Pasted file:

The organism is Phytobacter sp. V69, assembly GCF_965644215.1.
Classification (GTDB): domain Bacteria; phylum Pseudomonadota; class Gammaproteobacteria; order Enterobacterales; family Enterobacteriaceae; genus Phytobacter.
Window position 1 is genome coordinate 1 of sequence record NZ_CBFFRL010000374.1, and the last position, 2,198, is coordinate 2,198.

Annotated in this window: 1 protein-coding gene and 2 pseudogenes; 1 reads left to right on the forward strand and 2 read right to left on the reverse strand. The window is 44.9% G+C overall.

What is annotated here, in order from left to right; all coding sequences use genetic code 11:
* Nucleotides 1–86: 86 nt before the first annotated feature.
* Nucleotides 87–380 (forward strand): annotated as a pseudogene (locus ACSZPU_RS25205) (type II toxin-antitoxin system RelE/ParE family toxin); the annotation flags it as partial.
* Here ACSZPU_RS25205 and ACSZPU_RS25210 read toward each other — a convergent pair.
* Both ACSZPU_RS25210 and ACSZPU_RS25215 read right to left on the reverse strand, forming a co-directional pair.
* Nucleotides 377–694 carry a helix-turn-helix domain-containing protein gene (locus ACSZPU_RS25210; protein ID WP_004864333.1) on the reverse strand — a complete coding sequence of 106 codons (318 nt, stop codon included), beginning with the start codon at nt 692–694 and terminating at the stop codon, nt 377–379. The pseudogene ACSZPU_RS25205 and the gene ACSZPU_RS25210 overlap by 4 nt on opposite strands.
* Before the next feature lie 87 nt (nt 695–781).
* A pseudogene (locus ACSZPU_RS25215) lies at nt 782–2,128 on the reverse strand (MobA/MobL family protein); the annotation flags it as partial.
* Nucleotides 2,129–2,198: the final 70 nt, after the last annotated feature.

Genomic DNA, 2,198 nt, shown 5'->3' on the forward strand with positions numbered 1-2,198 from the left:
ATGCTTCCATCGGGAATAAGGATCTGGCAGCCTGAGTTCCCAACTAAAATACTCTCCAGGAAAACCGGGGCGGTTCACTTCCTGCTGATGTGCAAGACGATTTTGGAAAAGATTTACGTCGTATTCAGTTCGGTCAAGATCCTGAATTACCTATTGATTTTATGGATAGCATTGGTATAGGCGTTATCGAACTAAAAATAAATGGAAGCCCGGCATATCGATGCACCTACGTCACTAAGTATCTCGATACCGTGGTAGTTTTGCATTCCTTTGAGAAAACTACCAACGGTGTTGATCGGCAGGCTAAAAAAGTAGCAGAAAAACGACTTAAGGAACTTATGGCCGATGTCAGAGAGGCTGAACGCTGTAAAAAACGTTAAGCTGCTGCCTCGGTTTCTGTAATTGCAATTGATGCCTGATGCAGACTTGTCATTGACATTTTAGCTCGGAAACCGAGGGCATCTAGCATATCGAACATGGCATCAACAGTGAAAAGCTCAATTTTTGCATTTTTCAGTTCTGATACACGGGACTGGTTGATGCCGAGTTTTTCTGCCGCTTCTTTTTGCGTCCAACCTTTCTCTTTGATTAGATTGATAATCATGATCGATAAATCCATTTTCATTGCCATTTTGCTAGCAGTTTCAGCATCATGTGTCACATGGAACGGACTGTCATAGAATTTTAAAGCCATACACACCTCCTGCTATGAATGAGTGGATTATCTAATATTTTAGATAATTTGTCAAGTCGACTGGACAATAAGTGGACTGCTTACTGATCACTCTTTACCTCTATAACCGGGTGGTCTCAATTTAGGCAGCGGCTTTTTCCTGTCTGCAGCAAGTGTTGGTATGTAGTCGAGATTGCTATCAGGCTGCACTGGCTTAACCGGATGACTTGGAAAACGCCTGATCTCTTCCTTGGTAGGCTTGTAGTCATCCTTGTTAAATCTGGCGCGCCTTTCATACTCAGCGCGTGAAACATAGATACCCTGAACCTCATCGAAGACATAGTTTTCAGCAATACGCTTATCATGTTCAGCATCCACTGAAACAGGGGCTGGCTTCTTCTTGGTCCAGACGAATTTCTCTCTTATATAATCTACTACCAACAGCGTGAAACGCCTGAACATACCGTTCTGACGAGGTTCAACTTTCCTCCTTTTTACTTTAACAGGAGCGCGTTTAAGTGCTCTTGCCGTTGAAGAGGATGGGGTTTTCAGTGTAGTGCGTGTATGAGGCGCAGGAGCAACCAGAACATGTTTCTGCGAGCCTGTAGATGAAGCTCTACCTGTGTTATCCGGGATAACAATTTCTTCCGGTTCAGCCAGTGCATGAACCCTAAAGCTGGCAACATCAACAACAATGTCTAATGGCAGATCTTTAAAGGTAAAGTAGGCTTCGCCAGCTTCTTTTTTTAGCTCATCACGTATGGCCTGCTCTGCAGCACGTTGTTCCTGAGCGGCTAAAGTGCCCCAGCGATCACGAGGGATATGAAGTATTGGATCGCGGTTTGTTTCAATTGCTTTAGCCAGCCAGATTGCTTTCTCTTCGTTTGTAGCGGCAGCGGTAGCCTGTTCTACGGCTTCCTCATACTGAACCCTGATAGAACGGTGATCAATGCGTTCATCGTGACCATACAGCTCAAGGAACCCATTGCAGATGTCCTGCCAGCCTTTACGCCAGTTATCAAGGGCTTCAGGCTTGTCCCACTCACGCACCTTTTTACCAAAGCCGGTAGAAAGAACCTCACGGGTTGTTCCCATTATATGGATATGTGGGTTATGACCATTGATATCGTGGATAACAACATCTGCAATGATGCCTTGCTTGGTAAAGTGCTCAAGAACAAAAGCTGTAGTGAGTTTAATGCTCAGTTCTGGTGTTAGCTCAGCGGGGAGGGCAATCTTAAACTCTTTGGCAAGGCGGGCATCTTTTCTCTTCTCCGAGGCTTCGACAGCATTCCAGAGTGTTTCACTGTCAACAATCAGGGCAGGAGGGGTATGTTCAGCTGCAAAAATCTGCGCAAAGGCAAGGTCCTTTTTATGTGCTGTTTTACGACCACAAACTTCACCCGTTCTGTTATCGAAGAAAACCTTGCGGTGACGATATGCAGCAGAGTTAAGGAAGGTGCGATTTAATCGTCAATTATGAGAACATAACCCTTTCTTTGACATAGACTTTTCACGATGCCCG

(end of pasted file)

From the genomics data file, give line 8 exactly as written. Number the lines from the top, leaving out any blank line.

* Here ACSZPU_RS25205 and ACSZPU_RS25210 read toward each other — a convergent pair.